Two mothers waiting for their children to leave a school in Lodi, Italy | Photo: ANSA/Daniel Dal Zennaro
Two mothers waiting for their children to leave a school in Lodi, Italy | Photo: ANSA/Daniel Dal Zennaro

Almost 7 out of every 10 Italians believe that racism towards migrants in the country has risen over the past year, according to the latest report by the social and economic research institute CENSIS.

A majority of Italians believe that hate, intolerance, and racism towards minorities has risen in recent times, the 53rd report by the social and economic research institute CENSIS published on Friday shows. 

69.8% of those questioned by CENSIS said that they believed that, over the past year, there has been a rise in incidents of intolerance and racism towards immigrants. 

The highest number of those expressing this belief were in central Italy (75.7%) and southern Italy (70.2%), and among people over age 65 (71%) as well as women (72.2%). 

Reasons for racism 

Some 50.9% of those that see a rise in racism said it was due to economic difficulties and a general lack of satisfaction among the population. 35.6% said it was due to growing fear of falling victim to crimes. 23.4% said that it was due to there being too many migrants in the country and 20.5% said that Italians are not open and willing to help migrants. 

Anti-semitism also seems to be on the rise as well -- 58% of all interviewees said they saw a rise in anti-Semitism.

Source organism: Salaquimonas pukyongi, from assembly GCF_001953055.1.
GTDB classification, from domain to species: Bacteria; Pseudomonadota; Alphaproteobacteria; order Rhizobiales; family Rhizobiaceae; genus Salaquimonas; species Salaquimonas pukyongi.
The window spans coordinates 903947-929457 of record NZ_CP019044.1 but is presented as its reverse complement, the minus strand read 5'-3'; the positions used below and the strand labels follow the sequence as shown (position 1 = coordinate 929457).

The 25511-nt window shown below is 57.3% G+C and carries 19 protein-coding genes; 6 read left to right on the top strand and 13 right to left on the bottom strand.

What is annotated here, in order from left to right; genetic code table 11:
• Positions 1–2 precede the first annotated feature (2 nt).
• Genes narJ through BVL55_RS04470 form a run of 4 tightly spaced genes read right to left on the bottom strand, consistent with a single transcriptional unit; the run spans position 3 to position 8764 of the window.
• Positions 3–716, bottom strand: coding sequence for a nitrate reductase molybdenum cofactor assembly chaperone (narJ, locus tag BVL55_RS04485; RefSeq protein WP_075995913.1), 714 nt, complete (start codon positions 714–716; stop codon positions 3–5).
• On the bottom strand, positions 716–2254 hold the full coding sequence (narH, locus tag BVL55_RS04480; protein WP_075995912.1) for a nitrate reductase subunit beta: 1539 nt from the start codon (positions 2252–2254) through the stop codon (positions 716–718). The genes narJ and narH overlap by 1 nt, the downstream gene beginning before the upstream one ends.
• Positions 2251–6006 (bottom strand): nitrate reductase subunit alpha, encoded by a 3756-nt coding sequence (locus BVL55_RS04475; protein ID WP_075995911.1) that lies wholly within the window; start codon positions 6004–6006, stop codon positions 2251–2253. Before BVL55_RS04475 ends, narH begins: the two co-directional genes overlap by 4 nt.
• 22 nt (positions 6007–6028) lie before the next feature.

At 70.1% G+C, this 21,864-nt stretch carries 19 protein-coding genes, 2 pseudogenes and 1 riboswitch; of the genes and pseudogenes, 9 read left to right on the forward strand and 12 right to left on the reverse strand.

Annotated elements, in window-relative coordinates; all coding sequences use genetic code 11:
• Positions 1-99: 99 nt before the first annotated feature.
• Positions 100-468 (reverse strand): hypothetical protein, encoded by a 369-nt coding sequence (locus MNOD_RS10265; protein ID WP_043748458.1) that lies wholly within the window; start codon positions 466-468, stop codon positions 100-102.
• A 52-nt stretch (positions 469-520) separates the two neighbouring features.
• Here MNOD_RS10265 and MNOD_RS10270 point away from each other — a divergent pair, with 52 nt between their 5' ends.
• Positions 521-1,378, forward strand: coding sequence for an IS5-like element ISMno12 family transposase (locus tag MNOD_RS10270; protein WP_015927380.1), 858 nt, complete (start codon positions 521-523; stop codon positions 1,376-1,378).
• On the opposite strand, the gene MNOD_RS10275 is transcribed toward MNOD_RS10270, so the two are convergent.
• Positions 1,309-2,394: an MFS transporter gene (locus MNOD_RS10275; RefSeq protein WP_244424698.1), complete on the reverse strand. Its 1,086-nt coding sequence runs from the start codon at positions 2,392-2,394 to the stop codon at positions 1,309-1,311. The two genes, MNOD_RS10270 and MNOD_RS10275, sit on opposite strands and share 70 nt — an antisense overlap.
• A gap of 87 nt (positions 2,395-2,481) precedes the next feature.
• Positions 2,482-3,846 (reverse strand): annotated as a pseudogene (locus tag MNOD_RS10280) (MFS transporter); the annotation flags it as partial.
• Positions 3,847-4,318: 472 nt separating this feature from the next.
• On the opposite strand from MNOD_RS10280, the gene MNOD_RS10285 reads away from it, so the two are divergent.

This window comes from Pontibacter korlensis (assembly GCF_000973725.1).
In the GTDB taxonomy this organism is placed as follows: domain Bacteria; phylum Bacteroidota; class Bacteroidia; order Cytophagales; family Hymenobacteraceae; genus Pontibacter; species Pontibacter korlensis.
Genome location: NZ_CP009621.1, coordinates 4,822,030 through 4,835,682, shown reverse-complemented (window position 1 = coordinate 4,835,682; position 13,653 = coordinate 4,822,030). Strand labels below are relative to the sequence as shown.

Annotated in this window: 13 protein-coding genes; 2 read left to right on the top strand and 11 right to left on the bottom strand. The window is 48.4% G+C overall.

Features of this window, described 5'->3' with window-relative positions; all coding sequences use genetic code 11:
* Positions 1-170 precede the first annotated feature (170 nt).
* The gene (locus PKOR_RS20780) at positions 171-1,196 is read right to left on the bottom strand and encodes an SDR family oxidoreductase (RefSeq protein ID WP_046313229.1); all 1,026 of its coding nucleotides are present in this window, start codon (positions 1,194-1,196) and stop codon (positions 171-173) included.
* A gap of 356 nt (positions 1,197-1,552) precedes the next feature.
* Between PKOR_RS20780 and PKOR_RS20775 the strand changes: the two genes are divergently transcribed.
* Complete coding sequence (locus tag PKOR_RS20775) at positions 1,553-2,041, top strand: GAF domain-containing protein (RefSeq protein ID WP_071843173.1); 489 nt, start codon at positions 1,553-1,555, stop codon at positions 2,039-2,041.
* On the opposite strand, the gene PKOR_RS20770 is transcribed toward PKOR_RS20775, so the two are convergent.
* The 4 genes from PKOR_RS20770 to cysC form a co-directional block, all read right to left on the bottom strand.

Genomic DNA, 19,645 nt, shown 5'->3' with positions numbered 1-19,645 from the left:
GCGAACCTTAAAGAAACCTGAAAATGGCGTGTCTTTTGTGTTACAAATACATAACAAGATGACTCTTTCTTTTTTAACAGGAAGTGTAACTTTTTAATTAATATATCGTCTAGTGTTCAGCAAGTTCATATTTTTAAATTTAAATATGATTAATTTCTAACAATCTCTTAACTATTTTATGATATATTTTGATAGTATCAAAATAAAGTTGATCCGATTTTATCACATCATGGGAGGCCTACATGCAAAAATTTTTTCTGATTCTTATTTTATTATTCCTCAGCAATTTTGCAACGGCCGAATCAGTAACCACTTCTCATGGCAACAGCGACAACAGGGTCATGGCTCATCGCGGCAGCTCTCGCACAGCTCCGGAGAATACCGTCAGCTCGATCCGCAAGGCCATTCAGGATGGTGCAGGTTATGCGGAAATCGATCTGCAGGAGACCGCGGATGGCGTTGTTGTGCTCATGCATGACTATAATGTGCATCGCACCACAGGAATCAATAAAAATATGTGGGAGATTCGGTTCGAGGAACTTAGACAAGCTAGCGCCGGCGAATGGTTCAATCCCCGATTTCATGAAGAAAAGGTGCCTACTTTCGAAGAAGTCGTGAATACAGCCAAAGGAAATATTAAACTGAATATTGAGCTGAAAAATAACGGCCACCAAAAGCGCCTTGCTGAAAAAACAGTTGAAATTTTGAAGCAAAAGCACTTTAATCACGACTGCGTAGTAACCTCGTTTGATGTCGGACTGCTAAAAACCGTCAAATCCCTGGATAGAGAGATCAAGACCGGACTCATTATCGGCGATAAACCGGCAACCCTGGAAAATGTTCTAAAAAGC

Rise in foreign students in schools halts

A sharp rise seen in recent years of students not holding Italian citizenship seems to have halted, the report showed. In the 2018-2019 school year, there were 857,729 students without Italian citizenship -- that's 10% of all students. The number of foreign students increased by just 15,628 (1.9%) compared to the previous year.

Between 2003 and 2007, Italian schools took in between 67,000 and 72,000 new non-Italian students every year. Some 63% of them were second-generation immigrants. 

The CENSIS report shows a slow but progressive improvement in educational benchmarks for foreign students. Over 90% of school principals interviewed by CENSIS said that the level of integration of students of immigrant origin was good, especially those born in Italy, and 71% of them had not had to deal with problematic situations in the past three years. 
 

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